The Duchess of Cambridge's trendsetting ways may be rubbing off on her husband. This week, Prince William became the first royal to indulge in a modern British luxury -- paternity leave. Like fathers across the UK, the Prince is taking two weeks of paid vacation to bond with his new baby.
Paternity leave has been available in the UK since 2003, and is one way the country supports new families. But it isn't the only government benefit the littlest prince in England has received.
Earlier this month, the Government of Finland sent quite a gift. Designer clothes? Kooky high-end jewelry? Six geese a-laying? No -- it was a cardboard box.
Since 1949, every new mum in Finland has received a box -- big enough to double as a crib -- filled to the brim with baby necessities. Onesies, jacket and mittens, diapers, bedding, a sleeping bag, toiletries, a picture book -- all courtesy of the government.
The boxes began as part of a program aimed at reducing the sky-high postwar infant mortality rate. Mums-to-be received the box after attending a free prenatal doctor's appointment. Today the Finns have one of the lowest infant mortality rates in the world -- and the boxes are here to stay.
As a nanny and baby consultant who has worked across the U.S. and Europe, I've seen firsthand how different places support new mums and dads. Whether they're single or married, working or staying at home, healthy moms and their babies are in the best interest of every country -- but there are a variety of ideas about how to help them. From baby boxes to paternity leave, tax breaks to birthing classes, here are some of the most interesting systems in place in the countries where I've worked as a nanny.
This BBC article is meant for Brits considering having a baby in the U.S., but it reveals a lot about both countries. For example, #10 reminds parents that having a baby in the U.S. means they won't be eligible for British provisions like "free prescriptions, dental care, statutory maternity leave and pay (or maternity allowance)... [or] Child Maintenance payments."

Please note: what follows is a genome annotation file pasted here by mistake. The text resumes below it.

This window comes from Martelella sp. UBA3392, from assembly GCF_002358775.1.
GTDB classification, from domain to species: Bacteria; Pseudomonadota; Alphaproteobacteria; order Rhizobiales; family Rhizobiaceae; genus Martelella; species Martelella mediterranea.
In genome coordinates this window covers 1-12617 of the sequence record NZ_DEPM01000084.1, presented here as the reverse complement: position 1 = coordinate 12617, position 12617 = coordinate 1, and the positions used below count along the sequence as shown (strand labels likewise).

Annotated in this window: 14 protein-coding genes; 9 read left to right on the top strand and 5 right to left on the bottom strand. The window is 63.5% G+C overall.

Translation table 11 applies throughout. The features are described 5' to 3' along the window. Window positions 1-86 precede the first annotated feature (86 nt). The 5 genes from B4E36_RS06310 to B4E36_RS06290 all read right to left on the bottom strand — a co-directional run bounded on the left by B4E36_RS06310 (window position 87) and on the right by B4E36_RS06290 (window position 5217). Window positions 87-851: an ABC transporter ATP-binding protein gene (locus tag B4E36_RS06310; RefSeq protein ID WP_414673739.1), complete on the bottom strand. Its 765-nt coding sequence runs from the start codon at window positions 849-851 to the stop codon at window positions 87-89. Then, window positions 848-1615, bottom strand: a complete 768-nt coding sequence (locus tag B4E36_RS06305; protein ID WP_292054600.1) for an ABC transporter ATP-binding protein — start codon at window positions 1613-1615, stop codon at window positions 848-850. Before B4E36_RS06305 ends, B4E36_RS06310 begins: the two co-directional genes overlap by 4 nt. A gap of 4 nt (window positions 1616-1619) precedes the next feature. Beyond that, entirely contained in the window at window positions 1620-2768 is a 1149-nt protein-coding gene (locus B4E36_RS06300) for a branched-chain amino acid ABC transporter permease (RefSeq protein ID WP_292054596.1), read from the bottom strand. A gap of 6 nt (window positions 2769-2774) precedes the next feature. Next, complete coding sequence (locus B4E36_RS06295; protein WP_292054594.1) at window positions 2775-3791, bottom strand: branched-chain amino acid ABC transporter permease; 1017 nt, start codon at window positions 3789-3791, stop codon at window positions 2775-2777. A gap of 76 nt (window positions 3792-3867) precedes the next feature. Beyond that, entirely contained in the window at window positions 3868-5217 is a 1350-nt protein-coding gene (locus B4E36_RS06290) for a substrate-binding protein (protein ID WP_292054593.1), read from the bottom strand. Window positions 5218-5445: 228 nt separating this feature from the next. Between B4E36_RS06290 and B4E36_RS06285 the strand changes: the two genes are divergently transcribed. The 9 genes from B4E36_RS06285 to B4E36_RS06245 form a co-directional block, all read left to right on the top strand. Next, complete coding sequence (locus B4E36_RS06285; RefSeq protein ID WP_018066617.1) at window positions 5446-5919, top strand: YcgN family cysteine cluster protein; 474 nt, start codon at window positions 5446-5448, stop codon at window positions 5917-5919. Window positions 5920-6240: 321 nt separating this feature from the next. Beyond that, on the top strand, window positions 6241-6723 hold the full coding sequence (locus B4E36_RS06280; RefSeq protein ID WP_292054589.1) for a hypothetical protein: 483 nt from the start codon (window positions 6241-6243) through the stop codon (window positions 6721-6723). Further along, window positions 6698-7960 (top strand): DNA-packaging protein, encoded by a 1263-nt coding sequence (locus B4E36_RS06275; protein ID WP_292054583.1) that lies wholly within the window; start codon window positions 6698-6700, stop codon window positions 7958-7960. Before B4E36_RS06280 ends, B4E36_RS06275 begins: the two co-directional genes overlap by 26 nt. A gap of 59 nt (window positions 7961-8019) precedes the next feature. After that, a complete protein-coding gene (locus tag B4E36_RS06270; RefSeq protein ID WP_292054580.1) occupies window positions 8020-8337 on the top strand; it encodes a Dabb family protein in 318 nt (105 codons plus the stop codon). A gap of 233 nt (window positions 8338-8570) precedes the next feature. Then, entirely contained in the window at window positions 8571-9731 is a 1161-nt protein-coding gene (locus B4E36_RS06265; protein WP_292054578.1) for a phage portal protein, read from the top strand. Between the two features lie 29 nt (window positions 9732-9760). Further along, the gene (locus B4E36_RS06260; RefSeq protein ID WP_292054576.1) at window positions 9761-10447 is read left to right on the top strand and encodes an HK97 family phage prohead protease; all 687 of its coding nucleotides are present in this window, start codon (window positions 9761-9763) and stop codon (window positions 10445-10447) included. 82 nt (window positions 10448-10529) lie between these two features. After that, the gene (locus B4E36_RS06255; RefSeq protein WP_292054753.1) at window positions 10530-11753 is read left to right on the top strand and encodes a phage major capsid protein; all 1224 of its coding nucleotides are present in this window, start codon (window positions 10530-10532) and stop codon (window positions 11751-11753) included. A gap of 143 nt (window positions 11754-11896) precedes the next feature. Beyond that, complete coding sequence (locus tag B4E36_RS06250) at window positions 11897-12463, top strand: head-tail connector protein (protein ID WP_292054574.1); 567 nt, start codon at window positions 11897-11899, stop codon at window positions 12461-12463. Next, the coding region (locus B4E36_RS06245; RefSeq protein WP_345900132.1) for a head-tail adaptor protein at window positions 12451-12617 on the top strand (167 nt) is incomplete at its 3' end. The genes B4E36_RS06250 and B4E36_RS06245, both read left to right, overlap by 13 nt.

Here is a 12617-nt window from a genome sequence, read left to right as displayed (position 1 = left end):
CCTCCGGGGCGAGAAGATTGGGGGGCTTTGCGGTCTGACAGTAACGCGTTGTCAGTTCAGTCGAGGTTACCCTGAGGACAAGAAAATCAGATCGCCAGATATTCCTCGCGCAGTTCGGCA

Today, all working moms-to-be in the UK are eligible for a set of benefits. While pregnant, they receive pay for time taken off for antenatal care like doctor and midwife visits. Those who have worked at the same place for at least half a year have job security for up to a year of maternity leave. They receive paid leave at 90% of their pay for six weeks, and £136.78 (about $200) for the next 33 weeks.
Just as Prince William did, new dads can get in on the action, too. They can receive up to two weeks of paid paternity leave, plus another 26 weeks if their partner returns to work.
For families that don't qualify for standard maternity/paternity leave and pay, there is a patchwork of tax credits and allowances available. (You can read more about specific benefits here.)
Britons get something else that might surprise Americans -- in-home help from experts. In the UK, a midwife visits every day for 10 days after mum and baby return home from the hospital. They give checkups and help with breastfeeding, sleep, diapering, bathing and all the other basics that challenge new parents. I vividly remember the midwife who helped my mom when my baby sister was born -- she was incredible, so helpful and supportive. Like many British families, my mom and dad were glad to have the help!
I worked for a family in Germany for three years. Germany has some of the strongest moms in the world, and the country has lots of programs in place to support them.
Before their baby's birth, new moms in Germany choose a Hebamme, or nurse-midwife. Hebammes offer a range of services, from basic medical checkups at the office or clients' homes to newborn care classes to pre-labor acupuncture treatments intended to help with pain relief.